It's actually quite funny when we read in the popular and academic media social and political analysis that ignore human biodiversity. People are just blind to the truth. I see three possibilities:
1) They are aware of HBD but are part of the conspiracy to suppress it
2) They may have heard HBD arguments but are so committed to their ideals that their mind subconsciously suppresses it
3) They are totally ignorant of HBD and have never realized it
4) They have heard straw man arguments, and rejected HBD because of listening to people like Gould, Jared Diamond, or Al Sharpton.
People at the World Bank probably fit into 1. People like Kristof are probably 2. People like 3 are most people. People like 4 are psychology professors, ethnic studies professors. Personally, I think people need to start thinking seriously about intellectual honesty.
Anyway, here is today's editorial on India by Nicholas Kristof:
"India is stirring after many centuries of torpor, and it has a chance of ending this century as the capital of the world, the most important nation on earth. You see up-and-coming cities like Hyderabad or Ahmedabad, and it’s easy to believe that India will eventually surpass China.
But here in rural Bihar state in northern India, there’s no economic miracle to be seen. And it’s difficult to see how India can emerge on top unless it takes advantage of its greatest untapped resource: its rural population.
The village of Khawaspur has no electricity. It has a school with 600 students, but — as is common in Indian state schools — many teachers show up only rarely. “We go to school, but the teachers don’t,” explained Doli, a second-grade girl.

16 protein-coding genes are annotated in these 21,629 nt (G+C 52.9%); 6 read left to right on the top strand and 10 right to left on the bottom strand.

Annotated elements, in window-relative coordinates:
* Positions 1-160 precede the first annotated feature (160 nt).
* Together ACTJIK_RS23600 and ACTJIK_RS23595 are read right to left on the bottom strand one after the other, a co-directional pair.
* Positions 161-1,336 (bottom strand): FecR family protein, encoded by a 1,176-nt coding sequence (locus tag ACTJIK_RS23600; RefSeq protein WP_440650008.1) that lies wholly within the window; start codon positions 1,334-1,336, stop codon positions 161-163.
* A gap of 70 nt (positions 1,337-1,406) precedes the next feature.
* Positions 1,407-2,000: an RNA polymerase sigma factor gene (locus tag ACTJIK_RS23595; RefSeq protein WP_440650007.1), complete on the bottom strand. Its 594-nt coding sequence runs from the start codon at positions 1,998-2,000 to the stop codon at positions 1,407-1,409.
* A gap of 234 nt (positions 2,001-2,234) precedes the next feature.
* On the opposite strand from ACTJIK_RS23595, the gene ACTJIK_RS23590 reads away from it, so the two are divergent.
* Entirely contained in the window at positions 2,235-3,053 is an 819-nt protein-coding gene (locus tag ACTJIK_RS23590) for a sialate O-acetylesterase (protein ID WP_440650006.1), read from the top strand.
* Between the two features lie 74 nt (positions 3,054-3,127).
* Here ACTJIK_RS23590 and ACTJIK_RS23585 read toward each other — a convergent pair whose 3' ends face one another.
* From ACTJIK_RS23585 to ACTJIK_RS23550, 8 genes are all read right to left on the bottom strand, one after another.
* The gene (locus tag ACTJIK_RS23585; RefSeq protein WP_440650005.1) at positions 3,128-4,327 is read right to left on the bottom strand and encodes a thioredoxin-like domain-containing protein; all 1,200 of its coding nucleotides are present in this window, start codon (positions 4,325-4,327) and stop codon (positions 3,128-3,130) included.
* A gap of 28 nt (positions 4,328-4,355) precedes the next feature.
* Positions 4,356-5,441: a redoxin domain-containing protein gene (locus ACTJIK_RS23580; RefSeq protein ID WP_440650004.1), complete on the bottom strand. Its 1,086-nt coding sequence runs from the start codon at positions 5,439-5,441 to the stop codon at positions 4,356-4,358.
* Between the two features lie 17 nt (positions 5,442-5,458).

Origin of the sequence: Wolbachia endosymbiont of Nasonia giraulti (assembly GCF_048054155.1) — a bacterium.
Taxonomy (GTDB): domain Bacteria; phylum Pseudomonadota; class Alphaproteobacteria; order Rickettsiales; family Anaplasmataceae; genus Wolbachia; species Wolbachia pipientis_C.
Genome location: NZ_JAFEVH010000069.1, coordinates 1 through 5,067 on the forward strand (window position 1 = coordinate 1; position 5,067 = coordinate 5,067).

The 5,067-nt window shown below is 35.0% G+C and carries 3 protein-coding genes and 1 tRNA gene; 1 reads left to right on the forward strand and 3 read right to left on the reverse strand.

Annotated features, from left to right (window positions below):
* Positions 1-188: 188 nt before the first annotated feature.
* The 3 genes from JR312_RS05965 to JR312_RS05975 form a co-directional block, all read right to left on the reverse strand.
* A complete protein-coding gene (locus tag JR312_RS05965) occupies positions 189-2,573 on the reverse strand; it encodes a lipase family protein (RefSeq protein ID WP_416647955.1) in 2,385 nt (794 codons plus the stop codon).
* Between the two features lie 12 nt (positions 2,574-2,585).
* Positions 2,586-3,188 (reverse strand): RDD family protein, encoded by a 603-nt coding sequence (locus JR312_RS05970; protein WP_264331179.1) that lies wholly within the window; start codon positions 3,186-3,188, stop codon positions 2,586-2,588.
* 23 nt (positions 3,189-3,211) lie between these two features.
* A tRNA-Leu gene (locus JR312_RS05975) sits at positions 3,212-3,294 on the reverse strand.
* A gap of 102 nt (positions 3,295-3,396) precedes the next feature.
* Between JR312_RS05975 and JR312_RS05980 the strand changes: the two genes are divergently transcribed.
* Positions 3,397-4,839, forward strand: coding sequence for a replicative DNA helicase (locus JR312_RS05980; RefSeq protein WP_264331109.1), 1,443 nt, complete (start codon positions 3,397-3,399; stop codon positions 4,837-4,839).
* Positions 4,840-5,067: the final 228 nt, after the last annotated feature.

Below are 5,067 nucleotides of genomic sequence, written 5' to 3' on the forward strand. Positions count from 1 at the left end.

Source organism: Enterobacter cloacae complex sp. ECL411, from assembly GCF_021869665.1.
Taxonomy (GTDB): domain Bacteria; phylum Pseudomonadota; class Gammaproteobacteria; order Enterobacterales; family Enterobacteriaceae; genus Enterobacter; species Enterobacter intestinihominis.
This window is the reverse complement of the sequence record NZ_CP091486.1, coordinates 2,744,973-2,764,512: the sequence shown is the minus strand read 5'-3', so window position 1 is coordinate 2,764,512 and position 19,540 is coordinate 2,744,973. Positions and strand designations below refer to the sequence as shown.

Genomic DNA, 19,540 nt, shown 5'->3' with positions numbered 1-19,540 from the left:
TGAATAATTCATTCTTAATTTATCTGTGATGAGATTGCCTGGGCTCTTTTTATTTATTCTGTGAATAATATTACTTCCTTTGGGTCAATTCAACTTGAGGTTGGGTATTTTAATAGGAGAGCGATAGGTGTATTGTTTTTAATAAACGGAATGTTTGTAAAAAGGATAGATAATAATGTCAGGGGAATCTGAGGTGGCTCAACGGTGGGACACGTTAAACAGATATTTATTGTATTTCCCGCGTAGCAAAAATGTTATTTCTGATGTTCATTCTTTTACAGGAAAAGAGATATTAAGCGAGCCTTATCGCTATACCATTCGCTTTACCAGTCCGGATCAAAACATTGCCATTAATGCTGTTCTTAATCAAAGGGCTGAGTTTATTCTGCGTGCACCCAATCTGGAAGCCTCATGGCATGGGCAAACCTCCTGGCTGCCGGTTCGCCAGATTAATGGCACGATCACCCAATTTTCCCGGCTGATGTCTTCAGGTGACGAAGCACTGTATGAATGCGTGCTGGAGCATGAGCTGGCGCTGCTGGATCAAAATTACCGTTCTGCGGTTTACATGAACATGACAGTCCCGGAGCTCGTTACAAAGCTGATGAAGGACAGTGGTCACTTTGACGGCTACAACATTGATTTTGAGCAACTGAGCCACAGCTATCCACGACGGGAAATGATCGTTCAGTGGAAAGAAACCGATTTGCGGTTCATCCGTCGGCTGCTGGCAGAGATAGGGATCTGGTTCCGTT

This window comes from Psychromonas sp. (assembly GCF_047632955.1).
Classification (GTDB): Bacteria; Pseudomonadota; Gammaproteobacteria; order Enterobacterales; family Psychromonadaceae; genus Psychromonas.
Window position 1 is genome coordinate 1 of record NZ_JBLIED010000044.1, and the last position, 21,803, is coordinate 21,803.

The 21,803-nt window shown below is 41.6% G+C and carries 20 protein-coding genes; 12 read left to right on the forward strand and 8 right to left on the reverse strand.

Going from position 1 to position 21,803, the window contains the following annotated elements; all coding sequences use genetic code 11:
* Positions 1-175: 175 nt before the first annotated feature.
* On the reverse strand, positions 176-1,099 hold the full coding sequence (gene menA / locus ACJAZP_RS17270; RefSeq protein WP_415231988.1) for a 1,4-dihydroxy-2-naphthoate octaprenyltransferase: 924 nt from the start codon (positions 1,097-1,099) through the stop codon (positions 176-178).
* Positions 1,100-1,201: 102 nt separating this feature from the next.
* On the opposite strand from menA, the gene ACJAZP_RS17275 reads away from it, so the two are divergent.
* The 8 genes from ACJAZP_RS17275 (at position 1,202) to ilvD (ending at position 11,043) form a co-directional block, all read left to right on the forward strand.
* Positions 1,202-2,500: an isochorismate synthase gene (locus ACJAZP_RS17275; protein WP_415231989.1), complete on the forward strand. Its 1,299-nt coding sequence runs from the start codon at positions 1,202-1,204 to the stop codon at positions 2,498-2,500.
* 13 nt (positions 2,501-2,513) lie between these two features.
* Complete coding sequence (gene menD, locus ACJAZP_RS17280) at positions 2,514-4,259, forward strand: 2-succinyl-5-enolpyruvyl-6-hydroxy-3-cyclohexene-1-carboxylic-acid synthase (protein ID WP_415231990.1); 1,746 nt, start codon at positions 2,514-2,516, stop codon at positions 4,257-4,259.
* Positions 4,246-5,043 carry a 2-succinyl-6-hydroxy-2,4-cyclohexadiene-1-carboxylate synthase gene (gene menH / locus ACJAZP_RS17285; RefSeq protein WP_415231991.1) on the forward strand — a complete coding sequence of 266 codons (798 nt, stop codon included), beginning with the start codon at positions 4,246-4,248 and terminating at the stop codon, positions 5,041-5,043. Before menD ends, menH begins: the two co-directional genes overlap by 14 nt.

On a typical day there will be just one or two teachers in the whole school, and the students learn next to nothing. “You have to bribe your way to be a teacher there,” explained Yogender Singh, who tutors children for payment.
No child I met in Khawaspur had ever been vaccinated for anything. And the local government hospital exists only in theory.
“There is a hospital,” said a villager named Muhammad Shaukat. “But there’s not even a door or a window. Forget about a doctor.”
That’s a common problem: the government pays for schools, clinics or vaccinations, but someone pockets the money and no education or health care materializes.
In a village in Gujarat that I visited on this trip, all the children were out of school because the teachers had decided to take a monthlong vacation. One sixth-grade student, Ramila, could not write her name, not even in Gujarati.
Another sixth grader, Janah, said that when it came time for exams, the teachers wrote the answers on the blackboard for students to copy so the exam results wouldn’t embarrass the school.
Then there’s the toll of malnutrition. India has more malnourished children than any country in the world and one of the highest rates of malnutrition, 30 to 47 percent, depending on who does the estimating.
Those malnourished children suffer permanent losses in I.Q. and cognition, and are easy prey for diseases. There is some evidence that widespread malnutrition lowers economic growth in affected countries by two to four percentage points a year.
So in the middle of this century, India will still be held back by its failure to educate, feed and vaccinate its children today. This failure will haunt India for many decades to come. Sure, China has many similar problems, with growing gaps between rich and poor and an interior that is being left far behind. But rural Chinese schools provide a basic education, including solid math and science skills.
India’s boom is real, and its overall growth rate puts India right at China’s heels. Its middle class is expanding, governance is improving, and the transformation is one of the most exciting things going on in the world today. The 21st century will belong to Asia, and young Americans need to study Asia, live in it and learn its languages.